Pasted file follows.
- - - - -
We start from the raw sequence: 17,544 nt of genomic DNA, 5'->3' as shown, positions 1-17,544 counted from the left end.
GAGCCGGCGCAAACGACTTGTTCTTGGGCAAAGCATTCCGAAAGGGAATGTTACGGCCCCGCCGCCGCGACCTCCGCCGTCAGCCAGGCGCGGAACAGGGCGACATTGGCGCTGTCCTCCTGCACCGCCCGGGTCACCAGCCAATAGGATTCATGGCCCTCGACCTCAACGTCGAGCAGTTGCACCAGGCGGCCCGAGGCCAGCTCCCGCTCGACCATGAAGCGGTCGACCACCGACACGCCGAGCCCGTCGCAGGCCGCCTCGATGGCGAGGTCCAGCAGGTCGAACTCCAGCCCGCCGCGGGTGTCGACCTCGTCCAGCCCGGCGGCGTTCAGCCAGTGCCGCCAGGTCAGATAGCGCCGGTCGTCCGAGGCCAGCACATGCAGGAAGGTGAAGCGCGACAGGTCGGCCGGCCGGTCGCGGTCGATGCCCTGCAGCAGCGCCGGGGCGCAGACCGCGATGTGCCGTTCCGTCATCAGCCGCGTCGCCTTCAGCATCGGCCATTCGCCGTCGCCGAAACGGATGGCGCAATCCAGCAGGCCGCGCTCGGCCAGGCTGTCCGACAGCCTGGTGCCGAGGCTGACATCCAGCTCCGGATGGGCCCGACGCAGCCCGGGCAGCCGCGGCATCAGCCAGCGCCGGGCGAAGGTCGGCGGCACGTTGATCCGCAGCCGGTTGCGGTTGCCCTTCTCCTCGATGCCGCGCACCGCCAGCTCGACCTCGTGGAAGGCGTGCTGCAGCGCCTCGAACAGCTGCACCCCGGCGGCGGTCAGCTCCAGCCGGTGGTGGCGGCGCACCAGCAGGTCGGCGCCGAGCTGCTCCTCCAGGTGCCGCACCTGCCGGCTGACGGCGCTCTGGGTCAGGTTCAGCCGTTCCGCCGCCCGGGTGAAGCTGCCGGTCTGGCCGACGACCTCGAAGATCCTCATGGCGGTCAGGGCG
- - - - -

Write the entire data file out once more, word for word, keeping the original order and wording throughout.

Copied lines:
We start from the raw sequence: 17,544 nt of genomic DNA, 5'->3' as shown, positions 1-17,544 counted from the left end.
GAGCCGGCGCAAACGACTTGTTCTTGGGCAAAGCATTCCGAAAGGGAATGTTACGGCCCCGCCGCCGCGACCTCCGCCGTCAGCCAGGCGCGGAACAGGGCGACATTGGCGCTGTCCTCCTGCACCGCCCGGGTCACCAGCCAATAGGATTCATGGCCCTCGACCTCAACGTCGAGCAGTTGCACCAGGCGGCCCGAGGCCAGCTCCCGCTCGACCATGAAGCGGTCGACCACCGACACGCCGAGCCCGTCGCAGGCCGCCTCGATGGCGAGGTCCAGCAGGTCGAACTCCAGCCCGCCGCGGGTGTCGACCTCGTCCAGCCCGGCGGCGTTCAGCCAGTGCCGCCAGGTCAGATAGCGCCGGTCGTCCGAGGCCAGCACATGCAGGAAGGTGAAGCGCGACAGGTCGGCCGGCCGGTCGCGGTCGATGCCCTGCAGCAGCGCCGGGGCGCAGACCGCGATGTGCCGTTCCGTCATCAGCCGCGTCGCCTTCAGCATCGGCCATTCGCCGTCGCCGAAACGGATGGCGCAATCCAGCAGGCCGCGCTCGGCCAGGCTGTCCGACAGCCTGGTGCCGAGGCTGACATCCAGCTCCGGATGGGCCCGACGCAGCCCGGGCAGCCGCGGCATCAGCCAGCGCCGGGCGAAGGTCGGCGGCACGTTGATCCGCAGCCGGTTGCGGTTGCCCTTCTCCTCGATGCCGCGCACCGCCAGCTCGACCTCGTGGAAGGCGTGCTGCAGCGCCTCGAACAGCTGCACCCCGGCGGCGGTCAGCTCCAGCCGGTGGTGGCGGCGCACCAGCAGGTCGGCGCCGAGCTGCTCCTCCAGGTGCCGCACCTGCCGGCTGACGGCGCTCTGGGTCAGGTTCAGCCGTTCCGCCGCCCGGGTGAAGCTGCCGGTCTGGCCGACGACCTCGAAGATCCTCATGGCGGTCAGGGCG